Although peer reviewing of writing is a way to create more writing opportunities in college and university settings, the validity and reliability of peer-generated grades are a major concern. This study investigated the validity and reliability of peer-generated writing grades of 708 students across 16 different courses from 4 universities in a particular scaffolded reviewing context: Students were given guidance on peer assessment, used carefully constructed rubrics, and were provided clear incentives to take the assessment task seriously. Distinguishing between instructor and student perspectives of reliability and validity, the analyses suggest that the aggregate ratings of at least 4 peers on a piece of writing are both highly reliable and as valid as instructor ratings while (paradoxically) producing very low estimates of reliability and validity from the student perspective. The results suggest that instructor concerns about peer evaluation reliability and validity should not be a barrier to implementing peer evaluations, at least with appropriate scaffolds. Future research needs to investigate how to address student concerns about reliability and validity and to identify scaffolds that may ensure high levels of reliability and validity. (PsycINFO Database Record (c) 2006 APA, all rights reserved).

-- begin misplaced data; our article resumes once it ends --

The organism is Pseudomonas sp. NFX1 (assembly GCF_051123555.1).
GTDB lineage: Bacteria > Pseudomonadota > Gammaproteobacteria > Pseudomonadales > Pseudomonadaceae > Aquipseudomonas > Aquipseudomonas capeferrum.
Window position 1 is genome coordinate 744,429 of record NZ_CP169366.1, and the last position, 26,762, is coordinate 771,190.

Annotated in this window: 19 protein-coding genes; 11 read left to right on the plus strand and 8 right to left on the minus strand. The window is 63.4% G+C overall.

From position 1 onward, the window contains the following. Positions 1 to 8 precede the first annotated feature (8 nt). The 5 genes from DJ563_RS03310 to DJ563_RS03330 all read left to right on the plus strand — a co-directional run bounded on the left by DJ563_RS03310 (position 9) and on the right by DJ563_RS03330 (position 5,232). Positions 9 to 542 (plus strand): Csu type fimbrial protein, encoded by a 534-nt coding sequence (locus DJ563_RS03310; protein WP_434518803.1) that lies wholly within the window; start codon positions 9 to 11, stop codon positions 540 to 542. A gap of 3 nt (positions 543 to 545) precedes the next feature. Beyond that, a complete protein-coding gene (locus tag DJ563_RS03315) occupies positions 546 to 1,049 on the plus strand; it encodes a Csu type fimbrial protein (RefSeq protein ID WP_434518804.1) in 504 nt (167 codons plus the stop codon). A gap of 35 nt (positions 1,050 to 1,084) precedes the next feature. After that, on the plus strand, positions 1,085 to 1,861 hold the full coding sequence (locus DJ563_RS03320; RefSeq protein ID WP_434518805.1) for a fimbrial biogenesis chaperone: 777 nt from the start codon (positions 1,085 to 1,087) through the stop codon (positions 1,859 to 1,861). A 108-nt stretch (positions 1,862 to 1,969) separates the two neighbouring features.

All Science Journal Classification (ASJC) codes
- Developmental and Educational Psychology